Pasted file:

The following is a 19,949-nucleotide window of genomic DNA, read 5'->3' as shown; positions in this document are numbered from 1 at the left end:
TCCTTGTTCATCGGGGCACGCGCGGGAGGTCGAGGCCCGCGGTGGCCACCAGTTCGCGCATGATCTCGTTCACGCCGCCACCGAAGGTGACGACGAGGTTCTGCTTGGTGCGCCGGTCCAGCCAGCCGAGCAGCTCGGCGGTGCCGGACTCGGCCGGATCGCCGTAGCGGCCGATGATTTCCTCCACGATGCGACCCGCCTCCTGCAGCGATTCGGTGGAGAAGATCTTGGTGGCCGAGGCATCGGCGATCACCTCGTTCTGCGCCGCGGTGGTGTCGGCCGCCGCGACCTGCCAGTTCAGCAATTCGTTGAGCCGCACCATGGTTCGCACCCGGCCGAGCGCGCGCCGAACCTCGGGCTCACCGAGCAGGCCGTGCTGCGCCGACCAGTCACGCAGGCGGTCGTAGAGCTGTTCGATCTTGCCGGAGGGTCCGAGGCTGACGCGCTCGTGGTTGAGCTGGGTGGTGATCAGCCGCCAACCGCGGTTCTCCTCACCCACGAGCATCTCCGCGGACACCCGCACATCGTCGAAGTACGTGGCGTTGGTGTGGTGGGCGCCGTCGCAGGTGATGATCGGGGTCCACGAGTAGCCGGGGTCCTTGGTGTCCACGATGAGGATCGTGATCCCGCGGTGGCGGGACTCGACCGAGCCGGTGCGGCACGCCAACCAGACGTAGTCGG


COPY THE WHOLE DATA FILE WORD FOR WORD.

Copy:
The following is a 19,949-nucleotide window of genomic DNA, read 5'->3' as shown; positions in this document are numbered from 1 at the left end:
TCCTTGTTCATCGGGGCACGCGCGGGAGGTCGAGGCCCGCGGTGGCCACCAGTTCGCGCATGATCTCGTTCACGCCGCCACCGAAGGTGACGACGAGGTTCTGCTTGGTGCGCCGGTCCAGCCAGCCGAGCAGCTCGGCGGTGCCGGACTCGGCCGGATCGCCGTAGCGGCCGATGATTTCCTCCACGATGCGACCCGCCTCCTGCAGCGATTCGGTGGAGAAGATCTTGGTGGCCGAGGCATCGGCGATCACCTCGTTCTGCGCCGCGGTGGTGTCGGCCGCCGCGACCTGCCAGTTCAGCAATTCGTTGAGCCGCACCATGGTTCGCACCCGGCCGAGCGCGCGCCGAACCTCGGGCTCACCGAGCAGGCCGTGCTGCGCCGACCAGTCACGCAGGCGGTCGTAGAGCTGTTCGATCTTGCCGGAGGGTCCGAGGCTGACGCGCTCGTGGTTGAGCTGGGTGGTGATCAGCCGCCAACCGCGGTTCTCCTCACCCACGAGCATCTCCGCGGACACCCGCACATCGTCGAAGTACGTGGCGTTGGTGTGGTGGGCGCCGTCGCAGGTGATGATCGGGGTCCACGAGTAGCCGGGGTCCTTGGTGTCCACGATGAGGATCGTGATCCCGCGGTGGCGGGACTCGACCGAGCCGGTGCGGCACGCCAACCAGACGTAGTCGG